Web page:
US Lawmakers Struggle to Deliver COVID-19 Relief Ahead of Election Day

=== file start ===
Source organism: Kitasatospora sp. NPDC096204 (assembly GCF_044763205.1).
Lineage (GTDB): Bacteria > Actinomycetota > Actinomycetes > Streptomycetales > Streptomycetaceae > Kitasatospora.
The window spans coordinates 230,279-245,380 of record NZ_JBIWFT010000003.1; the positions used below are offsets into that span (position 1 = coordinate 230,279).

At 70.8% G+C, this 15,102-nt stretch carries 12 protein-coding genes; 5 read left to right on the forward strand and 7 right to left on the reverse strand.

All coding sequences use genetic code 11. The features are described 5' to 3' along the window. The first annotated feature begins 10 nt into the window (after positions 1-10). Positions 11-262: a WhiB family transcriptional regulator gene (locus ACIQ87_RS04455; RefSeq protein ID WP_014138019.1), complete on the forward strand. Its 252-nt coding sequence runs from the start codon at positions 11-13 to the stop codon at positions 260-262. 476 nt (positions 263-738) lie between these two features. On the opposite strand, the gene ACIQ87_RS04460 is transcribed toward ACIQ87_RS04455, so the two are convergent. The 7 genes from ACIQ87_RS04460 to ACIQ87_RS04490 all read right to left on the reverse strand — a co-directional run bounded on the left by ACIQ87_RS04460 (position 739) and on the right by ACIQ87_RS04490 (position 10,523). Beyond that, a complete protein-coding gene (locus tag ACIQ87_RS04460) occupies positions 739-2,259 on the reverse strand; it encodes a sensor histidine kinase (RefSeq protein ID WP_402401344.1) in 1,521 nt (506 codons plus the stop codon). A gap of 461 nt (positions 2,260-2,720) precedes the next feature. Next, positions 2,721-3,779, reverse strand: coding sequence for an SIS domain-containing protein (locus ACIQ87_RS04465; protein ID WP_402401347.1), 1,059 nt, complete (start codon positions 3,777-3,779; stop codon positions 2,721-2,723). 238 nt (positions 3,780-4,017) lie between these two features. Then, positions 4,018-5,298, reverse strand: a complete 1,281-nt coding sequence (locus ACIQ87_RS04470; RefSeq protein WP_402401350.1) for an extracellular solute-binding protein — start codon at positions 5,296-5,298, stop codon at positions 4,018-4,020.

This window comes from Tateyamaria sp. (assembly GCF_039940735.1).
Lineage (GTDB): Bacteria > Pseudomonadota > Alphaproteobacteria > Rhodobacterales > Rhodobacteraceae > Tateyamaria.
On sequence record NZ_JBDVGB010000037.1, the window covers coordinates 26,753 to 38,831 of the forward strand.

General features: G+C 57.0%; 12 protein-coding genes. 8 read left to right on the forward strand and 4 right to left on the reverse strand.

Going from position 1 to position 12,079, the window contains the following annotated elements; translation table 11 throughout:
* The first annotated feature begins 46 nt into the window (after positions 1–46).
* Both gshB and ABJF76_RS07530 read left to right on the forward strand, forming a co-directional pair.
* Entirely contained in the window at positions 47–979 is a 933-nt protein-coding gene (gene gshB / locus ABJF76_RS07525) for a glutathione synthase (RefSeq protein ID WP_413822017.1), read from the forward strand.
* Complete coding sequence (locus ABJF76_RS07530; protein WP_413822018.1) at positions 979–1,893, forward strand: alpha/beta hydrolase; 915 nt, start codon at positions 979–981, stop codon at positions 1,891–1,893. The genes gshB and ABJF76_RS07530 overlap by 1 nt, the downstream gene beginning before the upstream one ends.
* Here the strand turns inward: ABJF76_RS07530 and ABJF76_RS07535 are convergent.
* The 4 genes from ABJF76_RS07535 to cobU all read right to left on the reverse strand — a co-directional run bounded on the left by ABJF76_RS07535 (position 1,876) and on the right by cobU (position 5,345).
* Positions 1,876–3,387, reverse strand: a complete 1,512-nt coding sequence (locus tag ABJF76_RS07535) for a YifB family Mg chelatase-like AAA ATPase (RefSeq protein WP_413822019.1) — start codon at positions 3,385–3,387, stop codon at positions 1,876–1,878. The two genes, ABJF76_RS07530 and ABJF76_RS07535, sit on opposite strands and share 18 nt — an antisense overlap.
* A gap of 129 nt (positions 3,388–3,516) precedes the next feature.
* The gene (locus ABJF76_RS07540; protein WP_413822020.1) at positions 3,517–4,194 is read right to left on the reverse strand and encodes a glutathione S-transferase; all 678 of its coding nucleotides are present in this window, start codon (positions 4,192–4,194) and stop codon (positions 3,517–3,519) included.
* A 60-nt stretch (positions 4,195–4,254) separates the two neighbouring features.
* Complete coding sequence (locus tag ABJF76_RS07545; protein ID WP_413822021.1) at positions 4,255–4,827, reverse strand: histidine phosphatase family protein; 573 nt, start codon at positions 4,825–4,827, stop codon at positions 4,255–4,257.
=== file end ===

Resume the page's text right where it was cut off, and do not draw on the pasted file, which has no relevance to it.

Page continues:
U.S. lawmakers are running out of time to pass a second massive round of aid addressing the economic and health crises caused by the coronavirus.  House Speaker Nancy Pelosi will speak with Treasury Secretary Steve Mnuchin Monday ahead of a self-imposed 48-hour deadline to reach a deal before Election Day on Nov. 3. If the White House and Democratic-majority House of Representatives cannot reach an agreement by Tuesday, the next opportunity for negotiations on aid will come during a lame-duck session of Congress in November and December. Pelosi Signals Pre-election Coronavirus Relief DeadlineHouse speaker says a deal must be reached by Tuesday or it won’t get done before Nov. 3 electionIn a letter to House members Sunday, Pelosi expressed optimism about the chances of reaching a deal. But she also told ABC’s “This Week Sunday” news program that the Trump administration had removed key language from the legislation that laid out testing and tracing strategies. “So, on this subject where we have agreement, we don’t have agreement in the language yet. But I’m hopeful,” Pelosi said.  U.S. lawmakers have repeatedly failed to reach an agreement on a second round of economic aid to millions of Americans impacted by the pandemic. In September, Senate Republicans failed to pass a slimmed-down $500 billion aid proposal. The House passed the $2.2 trillion Heroes Act in June and has so far rebuffed the administration’s offer of $1.8 trillion for a new round of aid. Senate Majority Leader Mitch McConnell announced the Senate will vote on another $500 billion proposal Wednesday. That bill would provide funding for a new round of unemployment benefits and the popular Paycheck Protection Program (PPP). U.S. President Donald Trump announced an end to negotiations on a new round of aid earlier this month before reversing course and tweeting, “Go big or go home!” His expression of support for a larger topline number closer to House Democrats’ asks for close to $2 trillion and has caused discomfort among many Senate Republicans. The $2 trillion CARES Act, passed by bipartisan agreement in March, was one of the largest aid packages in U.S. history, providing $600 in weekly enhanced unemployment benefits for millions of out of work Americans.   The weekly benefits expired on July 31.The U.S. economy is showing some signs of recovery from the lockdowns instituted earlier this year to contain the spread of the virus. More than 11.4 million jobs have been recovered, and there are signs of increased hiring in hard-hit industries such as tourism. New unemployment claims jumped last week to more than 890,000, the highest level since mid-August, although continuing unemployment claims dropped to 10 million.  The U.S. leads the world with 219,000 COVID-19 deaths, as well as infections, with more than 8 million cases total, according to Johns Hopkins University.

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